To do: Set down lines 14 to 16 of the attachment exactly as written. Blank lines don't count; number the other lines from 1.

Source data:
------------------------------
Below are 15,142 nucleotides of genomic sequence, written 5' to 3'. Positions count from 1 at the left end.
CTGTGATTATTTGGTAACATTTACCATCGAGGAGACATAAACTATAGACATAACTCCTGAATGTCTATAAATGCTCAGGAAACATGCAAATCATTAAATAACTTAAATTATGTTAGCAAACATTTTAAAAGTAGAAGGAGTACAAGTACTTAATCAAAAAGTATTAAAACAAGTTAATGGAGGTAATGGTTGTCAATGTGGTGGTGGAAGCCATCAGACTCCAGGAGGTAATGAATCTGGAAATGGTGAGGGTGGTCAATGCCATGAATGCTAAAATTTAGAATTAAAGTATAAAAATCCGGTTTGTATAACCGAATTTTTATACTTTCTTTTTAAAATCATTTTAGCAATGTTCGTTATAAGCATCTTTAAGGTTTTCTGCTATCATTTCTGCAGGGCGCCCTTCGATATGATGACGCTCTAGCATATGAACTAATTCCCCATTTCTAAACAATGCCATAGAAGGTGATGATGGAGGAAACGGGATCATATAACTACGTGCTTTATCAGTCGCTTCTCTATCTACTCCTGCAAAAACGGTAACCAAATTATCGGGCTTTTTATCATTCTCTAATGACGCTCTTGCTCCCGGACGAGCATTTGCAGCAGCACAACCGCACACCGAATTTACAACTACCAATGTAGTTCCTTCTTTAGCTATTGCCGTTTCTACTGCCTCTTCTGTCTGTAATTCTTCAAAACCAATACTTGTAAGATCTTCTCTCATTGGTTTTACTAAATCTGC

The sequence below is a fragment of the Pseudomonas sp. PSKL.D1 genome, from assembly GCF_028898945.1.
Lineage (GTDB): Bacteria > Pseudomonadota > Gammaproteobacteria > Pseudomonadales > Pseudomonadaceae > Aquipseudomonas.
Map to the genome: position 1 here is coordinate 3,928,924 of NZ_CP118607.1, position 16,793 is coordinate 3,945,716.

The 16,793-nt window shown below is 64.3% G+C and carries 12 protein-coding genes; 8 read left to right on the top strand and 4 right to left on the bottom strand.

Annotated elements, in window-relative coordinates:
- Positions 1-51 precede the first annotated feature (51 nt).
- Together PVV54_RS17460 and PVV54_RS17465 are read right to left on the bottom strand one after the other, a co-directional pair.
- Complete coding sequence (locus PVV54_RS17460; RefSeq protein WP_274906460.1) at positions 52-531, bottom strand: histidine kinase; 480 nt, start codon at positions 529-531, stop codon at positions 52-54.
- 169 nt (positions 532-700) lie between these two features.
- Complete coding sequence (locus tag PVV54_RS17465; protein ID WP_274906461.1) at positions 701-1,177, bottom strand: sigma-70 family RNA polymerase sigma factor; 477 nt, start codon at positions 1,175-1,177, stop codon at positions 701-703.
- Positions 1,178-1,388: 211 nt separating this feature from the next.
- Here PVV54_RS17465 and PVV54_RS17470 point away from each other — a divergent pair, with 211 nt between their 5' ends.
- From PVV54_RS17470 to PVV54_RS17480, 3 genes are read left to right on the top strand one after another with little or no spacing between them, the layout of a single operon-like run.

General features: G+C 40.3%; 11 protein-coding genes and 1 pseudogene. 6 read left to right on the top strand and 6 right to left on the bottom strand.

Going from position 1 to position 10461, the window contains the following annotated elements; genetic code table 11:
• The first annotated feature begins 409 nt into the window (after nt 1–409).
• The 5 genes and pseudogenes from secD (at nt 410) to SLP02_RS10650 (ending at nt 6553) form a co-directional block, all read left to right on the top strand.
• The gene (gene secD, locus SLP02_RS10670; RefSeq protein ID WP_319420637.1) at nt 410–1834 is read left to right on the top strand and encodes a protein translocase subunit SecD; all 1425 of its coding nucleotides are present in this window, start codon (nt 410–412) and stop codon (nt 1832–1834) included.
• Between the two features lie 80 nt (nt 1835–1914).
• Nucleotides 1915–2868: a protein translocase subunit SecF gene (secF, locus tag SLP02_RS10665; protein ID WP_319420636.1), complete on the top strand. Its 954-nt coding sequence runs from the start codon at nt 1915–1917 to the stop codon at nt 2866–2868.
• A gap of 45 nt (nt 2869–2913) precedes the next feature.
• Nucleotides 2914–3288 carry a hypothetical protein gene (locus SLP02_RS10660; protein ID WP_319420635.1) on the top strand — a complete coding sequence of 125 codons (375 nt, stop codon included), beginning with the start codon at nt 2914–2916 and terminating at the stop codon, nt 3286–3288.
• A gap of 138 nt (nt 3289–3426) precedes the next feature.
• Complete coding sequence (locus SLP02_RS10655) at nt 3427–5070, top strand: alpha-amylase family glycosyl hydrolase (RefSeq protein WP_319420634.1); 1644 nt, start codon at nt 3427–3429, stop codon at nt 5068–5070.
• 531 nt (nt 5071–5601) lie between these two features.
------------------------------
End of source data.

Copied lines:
- Here PVV54_RS17465 and PVV54_RS17470 point away from each other — a divergent pair, with 211 nt between their 5' ends.
- From PVV54_RS17470 to PVV54_RS17480, 3 genes are read left to right on the top strand one after another with little or no spacing between them, the layout of a single operon-like run.

General features: G+C 40.3%; 11 protein-coding genes and 1 pseudogene. 6 read left to right on the top strand and 6 right to left on the bottom strand.